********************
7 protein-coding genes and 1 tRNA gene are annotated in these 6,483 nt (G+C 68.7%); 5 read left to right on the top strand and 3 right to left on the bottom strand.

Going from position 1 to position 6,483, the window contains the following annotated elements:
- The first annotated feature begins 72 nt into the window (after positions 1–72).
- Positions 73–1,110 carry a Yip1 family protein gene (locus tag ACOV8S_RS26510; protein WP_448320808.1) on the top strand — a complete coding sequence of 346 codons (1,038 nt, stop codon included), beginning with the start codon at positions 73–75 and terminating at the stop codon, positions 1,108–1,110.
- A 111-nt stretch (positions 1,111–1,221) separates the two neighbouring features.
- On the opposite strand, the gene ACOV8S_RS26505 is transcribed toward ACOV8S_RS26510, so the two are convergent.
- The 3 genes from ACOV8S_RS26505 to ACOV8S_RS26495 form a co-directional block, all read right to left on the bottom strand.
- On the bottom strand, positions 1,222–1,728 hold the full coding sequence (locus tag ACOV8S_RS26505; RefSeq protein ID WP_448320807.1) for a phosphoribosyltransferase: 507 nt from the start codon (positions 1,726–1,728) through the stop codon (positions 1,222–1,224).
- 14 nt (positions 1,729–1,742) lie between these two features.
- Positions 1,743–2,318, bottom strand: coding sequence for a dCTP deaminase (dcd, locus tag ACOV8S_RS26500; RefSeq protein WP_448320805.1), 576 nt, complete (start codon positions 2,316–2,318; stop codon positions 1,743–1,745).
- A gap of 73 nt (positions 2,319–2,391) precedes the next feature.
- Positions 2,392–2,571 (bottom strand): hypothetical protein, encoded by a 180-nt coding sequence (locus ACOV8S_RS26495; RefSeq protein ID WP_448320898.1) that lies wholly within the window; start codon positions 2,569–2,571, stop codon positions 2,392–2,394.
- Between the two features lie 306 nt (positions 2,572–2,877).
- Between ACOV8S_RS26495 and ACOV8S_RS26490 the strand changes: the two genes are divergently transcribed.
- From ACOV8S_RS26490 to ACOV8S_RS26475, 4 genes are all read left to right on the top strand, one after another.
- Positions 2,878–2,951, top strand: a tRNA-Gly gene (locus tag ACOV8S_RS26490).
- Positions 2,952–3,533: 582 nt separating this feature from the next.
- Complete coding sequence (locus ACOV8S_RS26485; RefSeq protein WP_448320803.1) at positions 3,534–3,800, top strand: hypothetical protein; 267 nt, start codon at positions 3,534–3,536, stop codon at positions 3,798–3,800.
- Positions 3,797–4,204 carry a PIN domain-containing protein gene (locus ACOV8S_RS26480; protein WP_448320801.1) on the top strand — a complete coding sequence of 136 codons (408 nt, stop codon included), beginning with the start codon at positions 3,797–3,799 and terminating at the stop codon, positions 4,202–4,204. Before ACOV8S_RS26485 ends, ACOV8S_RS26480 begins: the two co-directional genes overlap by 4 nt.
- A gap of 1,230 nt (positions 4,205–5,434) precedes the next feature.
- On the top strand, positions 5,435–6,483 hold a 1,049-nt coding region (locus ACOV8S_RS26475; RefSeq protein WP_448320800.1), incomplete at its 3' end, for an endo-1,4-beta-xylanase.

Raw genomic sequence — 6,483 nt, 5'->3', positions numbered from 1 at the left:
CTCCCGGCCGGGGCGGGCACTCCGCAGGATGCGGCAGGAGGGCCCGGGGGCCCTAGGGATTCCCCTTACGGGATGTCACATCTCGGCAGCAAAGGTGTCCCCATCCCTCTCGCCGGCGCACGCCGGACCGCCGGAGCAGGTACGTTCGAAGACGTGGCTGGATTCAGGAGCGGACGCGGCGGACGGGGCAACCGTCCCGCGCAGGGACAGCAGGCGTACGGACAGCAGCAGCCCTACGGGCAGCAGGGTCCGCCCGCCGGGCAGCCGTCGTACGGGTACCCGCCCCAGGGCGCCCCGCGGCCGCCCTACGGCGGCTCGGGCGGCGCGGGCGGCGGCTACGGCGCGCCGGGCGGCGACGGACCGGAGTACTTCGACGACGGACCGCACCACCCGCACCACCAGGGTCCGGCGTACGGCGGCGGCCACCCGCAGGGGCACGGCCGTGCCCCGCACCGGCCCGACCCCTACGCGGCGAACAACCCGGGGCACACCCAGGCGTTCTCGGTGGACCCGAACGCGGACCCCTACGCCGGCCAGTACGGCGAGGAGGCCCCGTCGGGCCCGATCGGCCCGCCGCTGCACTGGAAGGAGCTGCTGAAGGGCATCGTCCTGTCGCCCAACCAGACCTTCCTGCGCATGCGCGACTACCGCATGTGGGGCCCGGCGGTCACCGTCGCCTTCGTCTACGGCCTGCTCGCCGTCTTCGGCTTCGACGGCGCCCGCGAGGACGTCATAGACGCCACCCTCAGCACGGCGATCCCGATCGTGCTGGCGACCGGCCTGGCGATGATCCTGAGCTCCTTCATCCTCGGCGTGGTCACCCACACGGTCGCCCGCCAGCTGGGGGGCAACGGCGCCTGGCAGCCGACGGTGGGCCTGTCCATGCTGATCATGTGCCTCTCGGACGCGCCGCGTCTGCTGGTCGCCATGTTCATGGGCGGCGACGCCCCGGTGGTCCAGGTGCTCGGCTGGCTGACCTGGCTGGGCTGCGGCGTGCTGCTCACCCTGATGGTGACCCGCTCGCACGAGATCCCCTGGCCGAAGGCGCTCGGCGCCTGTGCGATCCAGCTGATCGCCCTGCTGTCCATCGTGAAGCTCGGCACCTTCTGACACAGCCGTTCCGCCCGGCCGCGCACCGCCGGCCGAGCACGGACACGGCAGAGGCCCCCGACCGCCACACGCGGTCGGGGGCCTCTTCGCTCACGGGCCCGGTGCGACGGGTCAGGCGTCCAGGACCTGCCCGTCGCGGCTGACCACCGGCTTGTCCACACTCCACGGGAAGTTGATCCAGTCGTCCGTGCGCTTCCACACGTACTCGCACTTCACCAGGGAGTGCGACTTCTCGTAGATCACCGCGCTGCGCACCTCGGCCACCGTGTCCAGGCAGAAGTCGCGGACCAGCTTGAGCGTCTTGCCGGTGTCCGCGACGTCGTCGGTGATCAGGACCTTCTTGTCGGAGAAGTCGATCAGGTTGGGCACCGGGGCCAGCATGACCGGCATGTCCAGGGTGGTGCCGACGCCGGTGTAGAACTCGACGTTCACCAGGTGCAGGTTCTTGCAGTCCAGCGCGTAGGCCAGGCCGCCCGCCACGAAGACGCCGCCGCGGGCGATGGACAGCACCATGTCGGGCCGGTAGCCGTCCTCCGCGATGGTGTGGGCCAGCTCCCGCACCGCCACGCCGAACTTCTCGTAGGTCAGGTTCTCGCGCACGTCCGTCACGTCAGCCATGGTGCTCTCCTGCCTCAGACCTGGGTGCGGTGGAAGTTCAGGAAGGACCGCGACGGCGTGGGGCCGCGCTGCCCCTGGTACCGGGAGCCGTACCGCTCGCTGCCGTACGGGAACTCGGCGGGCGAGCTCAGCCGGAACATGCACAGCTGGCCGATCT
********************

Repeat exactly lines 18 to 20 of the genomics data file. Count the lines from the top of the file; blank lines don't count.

- Complete coding sequence (locus ACOV8S_RS26485; RefSeq protein WP_448320803.1) at positions 3,534–3,800, top strand: hypothetical protein; 267 nt, start codon at positions 3,534–3,536, stop codon at positions 3,798–3,800.
- Positions 3,797–4,204 carry a PIN domain-containing protein gene (locus ACOV8S_RS26480; protein WP_448320801.1) on the top strand — a complete coding sequence of 136 codons (408 nt, stop codon included), beginning with the start codon at positions 3,797–3,799 and terminating at the stop codon, positions 4,202–4,204. Before ACOV8S_RS26485 ends, ACOV8S_RS26480 begins: the two co-directional genes overlap by 4 nt.
- A gap of 1,230 nt (positions 4,205–5,434) precedes the next feature.